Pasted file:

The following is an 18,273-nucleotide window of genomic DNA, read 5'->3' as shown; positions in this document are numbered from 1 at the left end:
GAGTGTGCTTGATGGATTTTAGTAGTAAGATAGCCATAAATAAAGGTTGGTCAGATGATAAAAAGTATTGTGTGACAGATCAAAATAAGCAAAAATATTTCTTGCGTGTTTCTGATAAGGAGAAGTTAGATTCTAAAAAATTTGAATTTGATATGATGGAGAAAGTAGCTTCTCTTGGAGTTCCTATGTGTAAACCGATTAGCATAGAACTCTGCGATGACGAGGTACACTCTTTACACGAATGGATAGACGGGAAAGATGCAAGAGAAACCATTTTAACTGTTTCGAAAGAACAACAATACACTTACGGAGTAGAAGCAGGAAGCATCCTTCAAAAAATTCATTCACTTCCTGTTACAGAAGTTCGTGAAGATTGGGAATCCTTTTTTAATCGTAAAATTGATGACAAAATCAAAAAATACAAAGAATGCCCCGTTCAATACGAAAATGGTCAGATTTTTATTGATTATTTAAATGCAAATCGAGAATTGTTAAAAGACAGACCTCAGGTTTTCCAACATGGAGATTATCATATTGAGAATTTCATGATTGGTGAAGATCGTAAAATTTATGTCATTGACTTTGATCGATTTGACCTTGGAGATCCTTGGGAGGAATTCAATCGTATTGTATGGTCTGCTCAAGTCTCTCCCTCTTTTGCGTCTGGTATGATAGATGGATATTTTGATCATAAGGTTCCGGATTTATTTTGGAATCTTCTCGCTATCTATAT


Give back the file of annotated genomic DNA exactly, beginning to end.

The following is an 18,273-nucleotide window of genomic DNA, read 5'->3' as shown; positions in this document are numbered from 1 at the left end:
GAGTGTGCTTGATGGATTTTAGTAGTAAGATAGCCATAAATAAAGGTTGGTCAGATGATAAAAAGTATTGTGTGACAGATCAAAATAAGCAAAAATATTTCTTGCGTGTTTCTGATAAGGAGAAGTTAGATTCTAAAAAATTTGAATTTGATATGATGGAGAAAGTAGCTTCTCTTGGAGTTCCTATGTGTAAACCGATTAGCATAGAACTCTGCGATGACGAGGTACACTCTTTACACGAATGGATAGACGGGAAAGATGCAAGAGAAACCATTTTAACTGTTTCGAAAGAACAACAATACACTTACGGAGTAGAAGCAGGAAGCATCCTTCAAAAAATTCATTCACTTCCTGTTACAGAAGTTCGTGAAGATTGGGAATCCTTTTTTAATCGTAAAATTGATGACAAAATCAAAAAATACAAAGAATGCCCCGTTCAATACGAAAATGGTCAGATTTTTATTGATTATTTAAATGCAAATCGAGAATTGTTAAAAGACAGACCTCAGGTTTTCCAACATGGAGATTATCATATTGAGAATTTCATGATTGGTGAAGATCGTAAAATTTATGTCATTGACTTTGATCGATTTGACCTTGGAGATCCTTGGGAGGAATTCAATCGTATTGTATGGTCTGCTCAAGTCTCTCCCTCTTTTGCGTCTGGTATGATAGATGGATATTTTGATCATAAGGTTCCGGATTTATTTTGGAATCTTCTCGCTATCTATAT